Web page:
Local government finance policy statement 2024 to 2025
The Government have published a Local government finance policy statement 2024 to 2025 ahead of the upcoming settlement.
In it, they set out some key principles.
- Core funding (the Revenue Support Grant) will be increased by the Consumer Price Index (CPI) this year.
- There will be a core council tax referendum limit for local authorities of up to 3% and a referendum limit on adult social care prcept increases at 2%. We have previously expressed concerns about the regional disparities that relying on local tax funding could generate and the fact that, given cost of living pressures, some Councils may choose not to increase funding through these routes.
- Social Care grant funding will increase as follows:
- an additional £692 million through the Social Care Grant bringing the overall size of the grant to £4,544 million [as announced in the Autumn Statement 2022].
- an additional £200 million will be distributed in 2024 to 2025 through the Discharge Fund to support timely and safe discharge from hospital into the community by reducing the number of people delayed in hospital awaiting social care. This will bring the overall size of the local authority component of the Discharge Fund to £500 million.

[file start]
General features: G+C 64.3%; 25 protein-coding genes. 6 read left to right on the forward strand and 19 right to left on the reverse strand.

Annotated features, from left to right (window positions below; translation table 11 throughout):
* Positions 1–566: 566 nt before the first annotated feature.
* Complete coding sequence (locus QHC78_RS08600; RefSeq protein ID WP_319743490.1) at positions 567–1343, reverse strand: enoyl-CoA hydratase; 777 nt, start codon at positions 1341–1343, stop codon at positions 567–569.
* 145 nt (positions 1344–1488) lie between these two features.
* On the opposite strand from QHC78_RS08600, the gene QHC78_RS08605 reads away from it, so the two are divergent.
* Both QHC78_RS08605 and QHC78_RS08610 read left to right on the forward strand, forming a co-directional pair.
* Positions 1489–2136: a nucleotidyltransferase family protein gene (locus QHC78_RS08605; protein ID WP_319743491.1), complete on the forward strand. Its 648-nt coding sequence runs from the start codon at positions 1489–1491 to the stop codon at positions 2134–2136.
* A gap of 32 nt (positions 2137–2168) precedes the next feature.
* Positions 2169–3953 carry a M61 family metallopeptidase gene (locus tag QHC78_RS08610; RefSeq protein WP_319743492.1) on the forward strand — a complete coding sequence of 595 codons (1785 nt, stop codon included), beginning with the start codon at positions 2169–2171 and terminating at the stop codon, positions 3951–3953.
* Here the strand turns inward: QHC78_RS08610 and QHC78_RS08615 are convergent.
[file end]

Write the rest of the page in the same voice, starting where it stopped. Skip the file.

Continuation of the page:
- the Discharge Fund will be in addition to the existing improved Better Care Fund, for which the quantum of £2,140 million and the distribution will remain the same as in 2023-24.
- £1,050 million in 2024 to 2025 will be distributed for adult social care through the Market Sustainability and Improvement Fund (MSIF), which continues to include £162 million per year of Fair Cost of Care funding. It also includes £205 million MSIF - Workforce Funding, a 2-year fund announced in July 2023 which will be rolled into the existing MSIF. In total, the combined MSIF and MSIF Workforce Fund are worth £123 million more than in 2023 to 2024.
This suggests Adult Social Care Grant Funding will be £1,015 million more than in 2023/24 - bringing the total (including the Better Care Fund) to £8,234 million.
Whilst this appears to be a substantial, National Living Wage is increasing 9.8%, and the sector continues to face recruitment challenges and other cost pressures (such as for fuel). The Health Foundation estimated that to meet demand, improve access and cover the full cost of care £8.4 billion additional funding would be required in 2024/25.